Friday, February 7, 2014

Customizing Git

In the beginning, I used to use Git exclusively via the command line interface (CLI).  Later on, I've gotten used to using various Git GUI tools for OS X such as Gitbox and SourceTree.  However, with the latest Mavericks release, I've been seeing a lot of instability with these tools so I've been going back to the command line for a while and I've discovered a few helpful tips that can make your life easier.

The first thing you'll want to do is make sure your ~/.gitconfig file is up to snuff.  This file holds various Git preferences such as the username and email that is used for every commit.  For details on how you can customize this file, see Customizing Git Configuration.  For instance, I've made sure that Araxis Merge is the diff and merge tool used by Git:

        tool = araxis
        prompt = false
        tool = araxis
        trustExitCode = true

A few Git aliases I like to use include:

        ci = commit
        co = checkout
        st = status
        branches = branch
        lol = log --graph --decorate --pretty=oneline --abbrev-commit
        lola = log --graph --decorate --pretty=oneline --abbrev-commit --all
        ls = ls-files
        gblame = gui blame

Next you will want to add a Git completion script appropriate for your shell environment.  This script can help you auto-complete branch paths and more.  Simply create a ~/ file at your root directory and paste in the contents of the script appropriate for your shell environment and add it to your shell startup configuration (~/.bash_profile in my case) like so:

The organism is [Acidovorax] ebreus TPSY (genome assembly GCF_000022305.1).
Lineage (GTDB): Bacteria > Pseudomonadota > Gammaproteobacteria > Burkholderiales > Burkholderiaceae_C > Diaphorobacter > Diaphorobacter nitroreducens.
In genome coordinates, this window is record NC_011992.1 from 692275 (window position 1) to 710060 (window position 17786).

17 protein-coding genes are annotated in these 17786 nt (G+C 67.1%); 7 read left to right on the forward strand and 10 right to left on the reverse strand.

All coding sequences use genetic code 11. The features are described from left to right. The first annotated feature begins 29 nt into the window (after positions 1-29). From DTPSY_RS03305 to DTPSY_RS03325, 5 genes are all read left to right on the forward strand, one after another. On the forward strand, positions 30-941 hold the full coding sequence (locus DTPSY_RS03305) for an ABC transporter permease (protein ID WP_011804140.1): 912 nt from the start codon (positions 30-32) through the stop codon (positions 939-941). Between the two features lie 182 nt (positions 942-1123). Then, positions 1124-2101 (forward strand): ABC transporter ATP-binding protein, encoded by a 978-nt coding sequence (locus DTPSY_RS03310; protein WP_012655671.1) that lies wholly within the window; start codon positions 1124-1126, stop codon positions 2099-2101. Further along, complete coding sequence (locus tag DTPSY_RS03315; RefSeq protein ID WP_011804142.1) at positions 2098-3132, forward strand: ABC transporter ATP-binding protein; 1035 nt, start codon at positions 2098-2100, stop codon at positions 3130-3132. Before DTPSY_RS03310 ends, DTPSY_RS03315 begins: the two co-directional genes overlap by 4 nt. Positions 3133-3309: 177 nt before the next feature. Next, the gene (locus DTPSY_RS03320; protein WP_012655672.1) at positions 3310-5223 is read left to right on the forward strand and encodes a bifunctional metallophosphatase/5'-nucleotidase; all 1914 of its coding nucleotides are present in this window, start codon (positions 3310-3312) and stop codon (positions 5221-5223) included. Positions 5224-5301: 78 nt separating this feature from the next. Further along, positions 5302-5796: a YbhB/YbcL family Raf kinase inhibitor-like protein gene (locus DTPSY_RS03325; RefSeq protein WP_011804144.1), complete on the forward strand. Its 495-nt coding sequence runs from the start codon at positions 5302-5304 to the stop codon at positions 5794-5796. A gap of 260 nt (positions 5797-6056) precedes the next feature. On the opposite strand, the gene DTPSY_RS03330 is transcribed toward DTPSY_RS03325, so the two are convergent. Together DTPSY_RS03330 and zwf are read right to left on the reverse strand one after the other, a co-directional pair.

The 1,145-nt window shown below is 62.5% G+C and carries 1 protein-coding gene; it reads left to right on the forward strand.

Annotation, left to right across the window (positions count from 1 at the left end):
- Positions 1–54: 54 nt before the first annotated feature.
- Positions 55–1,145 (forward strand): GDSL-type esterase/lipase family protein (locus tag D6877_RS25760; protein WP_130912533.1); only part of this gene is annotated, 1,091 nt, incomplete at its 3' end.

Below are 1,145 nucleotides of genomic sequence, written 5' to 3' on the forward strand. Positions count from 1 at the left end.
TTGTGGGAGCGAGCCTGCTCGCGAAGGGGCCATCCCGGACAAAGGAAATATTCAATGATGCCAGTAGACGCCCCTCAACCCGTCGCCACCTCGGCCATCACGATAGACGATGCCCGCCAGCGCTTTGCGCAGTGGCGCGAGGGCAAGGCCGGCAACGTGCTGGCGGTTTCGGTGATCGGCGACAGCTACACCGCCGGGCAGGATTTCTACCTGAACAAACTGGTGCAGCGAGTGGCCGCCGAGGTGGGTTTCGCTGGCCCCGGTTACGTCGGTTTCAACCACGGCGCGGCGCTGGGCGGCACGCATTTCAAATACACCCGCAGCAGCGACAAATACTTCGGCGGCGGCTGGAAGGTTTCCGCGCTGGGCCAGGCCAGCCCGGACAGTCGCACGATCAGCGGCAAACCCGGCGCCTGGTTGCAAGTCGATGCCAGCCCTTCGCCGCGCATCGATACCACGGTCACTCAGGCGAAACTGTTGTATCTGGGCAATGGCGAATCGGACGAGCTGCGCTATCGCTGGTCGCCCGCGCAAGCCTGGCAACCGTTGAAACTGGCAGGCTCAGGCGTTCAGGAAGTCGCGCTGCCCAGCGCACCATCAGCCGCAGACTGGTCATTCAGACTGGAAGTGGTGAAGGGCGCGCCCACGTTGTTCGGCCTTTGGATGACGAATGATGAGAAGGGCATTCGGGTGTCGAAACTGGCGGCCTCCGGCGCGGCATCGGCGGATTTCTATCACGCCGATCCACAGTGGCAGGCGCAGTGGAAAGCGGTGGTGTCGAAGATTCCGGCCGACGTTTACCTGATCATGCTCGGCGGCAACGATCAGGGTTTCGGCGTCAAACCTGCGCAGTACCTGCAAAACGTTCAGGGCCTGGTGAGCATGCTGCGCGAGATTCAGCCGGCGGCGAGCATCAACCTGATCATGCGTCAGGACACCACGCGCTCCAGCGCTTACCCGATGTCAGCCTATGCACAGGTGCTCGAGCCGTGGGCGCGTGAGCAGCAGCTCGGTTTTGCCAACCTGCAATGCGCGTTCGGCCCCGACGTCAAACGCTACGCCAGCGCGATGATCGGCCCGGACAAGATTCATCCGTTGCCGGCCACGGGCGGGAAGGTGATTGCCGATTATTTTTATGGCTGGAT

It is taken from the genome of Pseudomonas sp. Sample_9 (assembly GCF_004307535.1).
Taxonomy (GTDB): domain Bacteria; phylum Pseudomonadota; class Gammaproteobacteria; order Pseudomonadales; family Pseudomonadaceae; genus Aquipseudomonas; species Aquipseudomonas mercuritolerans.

source ~/

Finally, you can show what branch you're currently working on via a Git prompt script.  Like the Git completion script, you'll want to create a ~/ file at your root directory and then add it to your shell startup configuration similar to the git-completion script.  For example, when working on the master branch of the Librarian project, my shell prompt looks like:

[abraginsky@darthomir Librarian (master)]$

Obviously, you can configure Git in many more ways than this.  Nothing beats the main documentation and a book I recommend reading is Version Control with Git.

Hopefully you've found this helpful!  Feel free to post any other Git command line tips and tricks that you like to use.

Thanks to @jarjar2k7 for some of these tips.


Jeffrey Froom said...

Thanks for the tips. I've been using SourceTree on Mavericks without too many issues - i think it did crash on me once now that I think of it.

I started digging into my copy of oh-my-zsh and found a bunch of the things you've referenced built in there. I'm sure there are some differences in implementation, and I've not used the CLI very much for git. Only had to do CLI when something runs afoul in SourceTree - in which case, I'm sure the power of these CLI customizations shine through.

The git* oh-my-zsh plugins: